Okay, going to re-word my last request based on the meeting we had today.
The hospital now wants to make a protocol to guide them, step by step, on how and why to replace ambulances in order to purchase new ones. They are looking for international information that will tell them how often to buy new trucks and why some should be relegated to back up status, and others get scrapped. Also, mileage and time frame examples.
They have no info, or experience about any of this. This will be used by NON EMS PEOPLE to make the decisions. Hence, the reason that it needs to be a hand-holding, step by step protocol. Almost like a check off list.
Anyone that has info on this, please contact me.
I know of no written standards or regulations regarding ambulance replacement. I have talked with numerous agencies over the years and have seen a wide range of practices. This question is analogous to asking how often I should replace my car. I also have to preface with an, "It depends". It depends factors such as:
In my agency, ambulances are on the front line for 5 years where they will get about 150,000 miles. They are then put into reserve. General rule of thumb for us is 10 years and 200,000 miles.
These are the things that I have already explained to them. Unfortunately, they like to see things in writing from other places (one of the things they love to do is just put their logo over the top and call it their own).
They are insisting on seeing policies and procedures from other cities. I really don't know how to explain it any better. They feel that if it's not in writing, then it is not important.
Hell, one of the guys at the meeting couldn't comprehend why we couldn't keep the trucks in frontline service for fourteen years like he has owned his car!
I guess part of the problem is that all of this is new to them, and they have never done it before. If you've worked over here, it would probably be easier to understand. They are really big on paperwork. Everyone has to be able to put their stamp and signature on something to show that they were part of the decision making process.
That's the best that I can describe it right now. It's really frustrating.
Your best ally here maybe the hospital's Director of Engineering/Maintenance. Hospitals have to make these types of decisions all the time with stationary equipment such as HVAC systems generators etc. The way these decisions are made by systematic review.
Does the current equipment does it meet current requirements ( do you need refrigeration for ROSC hypothermia for example)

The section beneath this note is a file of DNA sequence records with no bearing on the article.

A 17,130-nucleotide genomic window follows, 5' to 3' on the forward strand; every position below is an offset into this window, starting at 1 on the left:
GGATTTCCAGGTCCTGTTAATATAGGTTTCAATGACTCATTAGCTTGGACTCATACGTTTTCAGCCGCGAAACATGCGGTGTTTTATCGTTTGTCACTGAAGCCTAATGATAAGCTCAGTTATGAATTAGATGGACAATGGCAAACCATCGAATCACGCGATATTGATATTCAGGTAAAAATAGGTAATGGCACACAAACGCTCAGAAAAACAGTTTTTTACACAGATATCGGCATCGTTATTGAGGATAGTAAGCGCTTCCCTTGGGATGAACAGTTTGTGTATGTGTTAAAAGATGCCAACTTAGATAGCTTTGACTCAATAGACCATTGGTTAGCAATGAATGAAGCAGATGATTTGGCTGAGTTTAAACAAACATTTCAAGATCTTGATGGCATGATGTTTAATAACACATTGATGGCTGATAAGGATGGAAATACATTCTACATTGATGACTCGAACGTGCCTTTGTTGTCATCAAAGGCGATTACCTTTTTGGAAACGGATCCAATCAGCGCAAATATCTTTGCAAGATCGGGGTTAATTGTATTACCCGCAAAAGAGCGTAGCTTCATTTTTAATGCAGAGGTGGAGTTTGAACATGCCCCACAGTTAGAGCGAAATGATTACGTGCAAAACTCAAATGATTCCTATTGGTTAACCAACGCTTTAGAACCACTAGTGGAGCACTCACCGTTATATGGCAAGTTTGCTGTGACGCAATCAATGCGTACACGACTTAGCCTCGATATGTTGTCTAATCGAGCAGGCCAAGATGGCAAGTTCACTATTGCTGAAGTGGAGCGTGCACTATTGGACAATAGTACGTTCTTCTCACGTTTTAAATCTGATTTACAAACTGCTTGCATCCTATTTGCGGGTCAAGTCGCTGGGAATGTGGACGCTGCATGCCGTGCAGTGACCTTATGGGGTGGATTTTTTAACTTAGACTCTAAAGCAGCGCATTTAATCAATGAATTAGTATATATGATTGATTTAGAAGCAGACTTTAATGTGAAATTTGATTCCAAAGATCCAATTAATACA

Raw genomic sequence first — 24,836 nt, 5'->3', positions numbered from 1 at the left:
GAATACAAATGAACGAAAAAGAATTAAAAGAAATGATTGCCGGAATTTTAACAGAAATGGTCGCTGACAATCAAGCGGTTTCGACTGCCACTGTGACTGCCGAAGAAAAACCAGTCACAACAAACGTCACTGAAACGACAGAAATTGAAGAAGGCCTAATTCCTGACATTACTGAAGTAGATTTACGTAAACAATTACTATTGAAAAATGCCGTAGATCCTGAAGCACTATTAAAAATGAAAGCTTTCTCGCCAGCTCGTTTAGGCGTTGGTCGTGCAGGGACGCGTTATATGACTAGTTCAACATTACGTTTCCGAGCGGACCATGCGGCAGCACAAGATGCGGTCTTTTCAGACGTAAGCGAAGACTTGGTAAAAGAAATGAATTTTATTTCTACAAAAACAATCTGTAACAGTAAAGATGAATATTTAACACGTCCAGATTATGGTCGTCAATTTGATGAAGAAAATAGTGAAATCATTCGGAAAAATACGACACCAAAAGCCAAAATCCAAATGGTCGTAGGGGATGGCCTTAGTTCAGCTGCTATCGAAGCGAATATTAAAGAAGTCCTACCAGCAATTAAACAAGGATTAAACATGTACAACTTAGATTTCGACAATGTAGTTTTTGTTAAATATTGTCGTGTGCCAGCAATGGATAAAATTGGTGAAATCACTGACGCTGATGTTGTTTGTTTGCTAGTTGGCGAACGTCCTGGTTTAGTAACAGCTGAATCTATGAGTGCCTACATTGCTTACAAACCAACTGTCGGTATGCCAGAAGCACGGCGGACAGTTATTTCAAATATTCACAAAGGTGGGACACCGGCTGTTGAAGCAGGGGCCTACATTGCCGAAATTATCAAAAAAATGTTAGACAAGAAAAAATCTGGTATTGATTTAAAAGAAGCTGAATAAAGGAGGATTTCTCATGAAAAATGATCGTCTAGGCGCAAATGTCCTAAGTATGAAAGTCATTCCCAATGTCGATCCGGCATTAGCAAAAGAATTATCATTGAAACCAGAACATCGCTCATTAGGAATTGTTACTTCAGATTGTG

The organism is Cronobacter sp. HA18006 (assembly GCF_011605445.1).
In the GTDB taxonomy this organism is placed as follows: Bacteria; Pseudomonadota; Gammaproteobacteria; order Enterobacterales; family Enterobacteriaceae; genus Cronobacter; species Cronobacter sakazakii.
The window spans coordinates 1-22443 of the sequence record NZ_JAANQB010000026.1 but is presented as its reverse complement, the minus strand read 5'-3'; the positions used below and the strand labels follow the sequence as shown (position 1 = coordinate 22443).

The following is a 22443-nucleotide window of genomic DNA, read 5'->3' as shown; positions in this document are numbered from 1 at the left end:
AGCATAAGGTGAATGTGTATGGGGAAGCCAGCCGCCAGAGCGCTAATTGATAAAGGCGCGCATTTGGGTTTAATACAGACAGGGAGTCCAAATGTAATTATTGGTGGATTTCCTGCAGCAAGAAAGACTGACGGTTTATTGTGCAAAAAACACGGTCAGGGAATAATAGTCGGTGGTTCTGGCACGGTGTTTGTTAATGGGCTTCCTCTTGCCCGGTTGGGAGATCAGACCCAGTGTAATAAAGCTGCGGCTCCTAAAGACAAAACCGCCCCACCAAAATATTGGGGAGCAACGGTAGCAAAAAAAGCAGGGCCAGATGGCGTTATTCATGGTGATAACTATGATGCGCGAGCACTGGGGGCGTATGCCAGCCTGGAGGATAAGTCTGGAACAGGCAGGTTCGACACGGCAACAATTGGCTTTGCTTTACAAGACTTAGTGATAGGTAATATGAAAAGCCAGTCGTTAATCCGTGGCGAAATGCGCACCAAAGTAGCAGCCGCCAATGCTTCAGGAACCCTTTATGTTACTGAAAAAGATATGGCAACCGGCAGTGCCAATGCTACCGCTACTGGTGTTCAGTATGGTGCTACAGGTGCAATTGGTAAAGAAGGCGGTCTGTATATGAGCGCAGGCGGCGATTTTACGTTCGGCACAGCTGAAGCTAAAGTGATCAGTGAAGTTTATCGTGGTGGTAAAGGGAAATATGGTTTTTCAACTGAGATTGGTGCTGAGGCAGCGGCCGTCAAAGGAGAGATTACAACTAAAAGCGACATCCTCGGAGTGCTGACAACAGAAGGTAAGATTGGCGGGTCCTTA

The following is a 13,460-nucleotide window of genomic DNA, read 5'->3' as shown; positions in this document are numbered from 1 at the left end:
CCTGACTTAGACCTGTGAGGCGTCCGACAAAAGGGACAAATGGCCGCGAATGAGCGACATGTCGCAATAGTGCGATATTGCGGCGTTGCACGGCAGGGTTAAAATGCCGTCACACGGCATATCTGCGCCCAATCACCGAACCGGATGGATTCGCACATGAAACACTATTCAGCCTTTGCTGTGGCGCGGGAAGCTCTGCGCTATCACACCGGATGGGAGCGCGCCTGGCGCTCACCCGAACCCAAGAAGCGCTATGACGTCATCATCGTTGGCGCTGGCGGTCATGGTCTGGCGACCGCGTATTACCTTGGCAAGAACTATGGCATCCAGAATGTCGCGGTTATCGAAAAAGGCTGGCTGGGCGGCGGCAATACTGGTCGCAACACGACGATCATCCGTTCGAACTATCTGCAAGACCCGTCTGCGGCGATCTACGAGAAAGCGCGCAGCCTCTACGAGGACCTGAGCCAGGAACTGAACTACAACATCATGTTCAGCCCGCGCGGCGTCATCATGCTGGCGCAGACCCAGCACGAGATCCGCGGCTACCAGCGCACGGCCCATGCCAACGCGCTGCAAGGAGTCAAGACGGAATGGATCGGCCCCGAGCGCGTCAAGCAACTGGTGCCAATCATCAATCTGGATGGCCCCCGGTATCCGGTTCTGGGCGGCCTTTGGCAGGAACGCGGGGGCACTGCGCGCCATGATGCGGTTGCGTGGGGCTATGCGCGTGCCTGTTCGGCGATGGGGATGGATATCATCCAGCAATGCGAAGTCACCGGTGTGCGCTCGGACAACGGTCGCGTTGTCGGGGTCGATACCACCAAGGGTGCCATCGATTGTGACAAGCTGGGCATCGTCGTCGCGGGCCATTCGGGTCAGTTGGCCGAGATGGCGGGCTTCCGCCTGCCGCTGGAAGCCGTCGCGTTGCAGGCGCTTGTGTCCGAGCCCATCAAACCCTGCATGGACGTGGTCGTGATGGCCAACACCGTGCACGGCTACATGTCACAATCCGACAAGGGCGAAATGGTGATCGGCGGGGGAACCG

Does it meet applicable standards, this will be a big one for a group the lives and breaths Joint Commission.
What is the current unit costing in repairs, if it cost $12000 last year in repairs then you have an answer the accountants can get their heads around. What about Work Comp claims do the seats go back all the way in the cab what about a loading system if you can avoid one serious back injury you've paid for a new ambulance.
What about trade in value of the current unit the box at least may interest a re-mounter but how fast is that value depreciating? Ask the hospital finance group to help you understand the deprecation of assets.
The other group that might help is whoever is responsible for community relations / advertising because that ambulance is one big rolling billboard for the hospital.
There was a guy from hospital maintenance at the meeting. He is also in charge of vehicle maintenance. He really didn't offer anything very productive, though.
The current trucks meet the standards from when they were built: 2001, 2004, and 2008. They meet our requirements with the exception of the A/C, which has been the biggest issue.
I like that JCI angle. I may be able to work that one.
As far as repair costs, we don't receive that information. But I did find out at the meeting that the repairs were being farmed out to some small shop, who had to order almost all of the parts, and then wait for them to arrive.
Remounting is not an option. The '01 and '04 boxes are too worn out. The '08 boxes are from the squads made here. They are basically plywood inside of an aluminum shell. Plus, I don't think the dealer understands the concept very well as to what all is involved in doing it.
Today was fun. We were out of BLS ambulances since last night. There were no trucks to do the transfers, and big shots have now gotten involved. At least the ALS trucks are still working. For now.